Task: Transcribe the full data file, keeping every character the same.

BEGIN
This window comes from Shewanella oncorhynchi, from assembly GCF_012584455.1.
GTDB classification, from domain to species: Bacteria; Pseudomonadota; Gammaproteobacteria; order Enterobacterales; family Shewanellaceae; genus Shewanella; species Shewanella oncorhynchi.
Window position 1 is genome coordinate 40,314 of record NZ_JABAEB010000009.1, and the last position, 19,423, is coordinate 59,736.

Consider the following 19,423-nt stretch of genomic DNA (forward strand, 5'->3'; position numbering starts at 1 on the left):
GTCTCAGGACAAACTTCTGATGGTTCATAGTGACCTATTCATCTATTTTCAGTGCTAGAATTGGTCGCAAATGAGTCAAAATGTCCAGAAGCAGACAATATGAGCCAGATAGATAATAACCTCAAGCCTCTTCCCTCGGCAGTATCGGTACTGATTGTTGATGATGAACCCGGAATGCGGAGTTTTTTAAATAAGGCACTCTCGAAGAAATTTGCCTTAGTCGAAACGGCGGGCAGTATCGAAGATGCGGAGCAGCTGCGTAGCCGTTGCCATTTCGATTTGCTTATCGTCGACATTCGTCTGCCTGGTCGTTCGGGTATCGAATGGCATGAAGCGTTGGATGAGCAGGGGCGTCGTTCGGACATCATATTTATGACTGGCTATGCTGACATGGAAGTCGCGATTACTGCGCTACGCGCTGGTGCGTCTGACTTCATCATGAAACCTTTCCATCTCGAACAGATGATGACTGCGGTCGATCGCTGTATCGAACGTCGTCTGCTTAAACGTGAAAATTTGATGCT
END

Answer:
This window comes from Shewanella oncorhynchi, from assembly GCF_012584455.1.
GTDB classification, from domain to species: Bacteria; Pseudomonadota; Gammaproteobacteria; order Enterobacterales; family Shewanellaceae; genus Shewanella; species Shewanella oncorhynchi.
Window position 1 is genome coordinate 40,314 of record NZ_JABAEB010000009.1, and the last position, 19,423, is coordinate 59,736.

Consider the following 19,423-nt stretch of genomic DNA (forward strand, 5'->3'; position numbering starts at 1 on the left):
GTCTCAGGACAAACTTCTGATGGTTCATAGTGACCTATTCATCTATTTTCAGTGCTAGAATTGGTCGCAAATGAGTCAAAATGTCCAGAAGCAGACAATATGAGCCAGATAGATAATAACCTCAAGCCTCTTCCCTCGGCAGTATCGGTACTGATTGTTGATGATGAACCCGGAATGCGGAGTTTTTTAAATAAGGCACTCTCGAAGAAATTTGCCTTAGTCGAAACGGCGGGCAGTATCGAAGATGCGGAGCAGCTGCGTAGCCGTTGCCATTTCGATTTGCTTATCGTCGACATTCGTCTGCCTGGTCGTTCGGGTATCGAATGGCATGAAGCGTTGGATGAGCAGGGGCGTCGTTCGGACATCATATTTATGACTGGCTATGCTGACATGGAAGTCGCGATTACTGCGCTACGCGCTGGTGCGTCTGACTTCATCATGAAACCTTTCCATCTCGAACAGATGATGACTGCGGTCGATCGCTGTATCGAACGTCGTCTGCTTAAACGTGAAAATTTGATGCT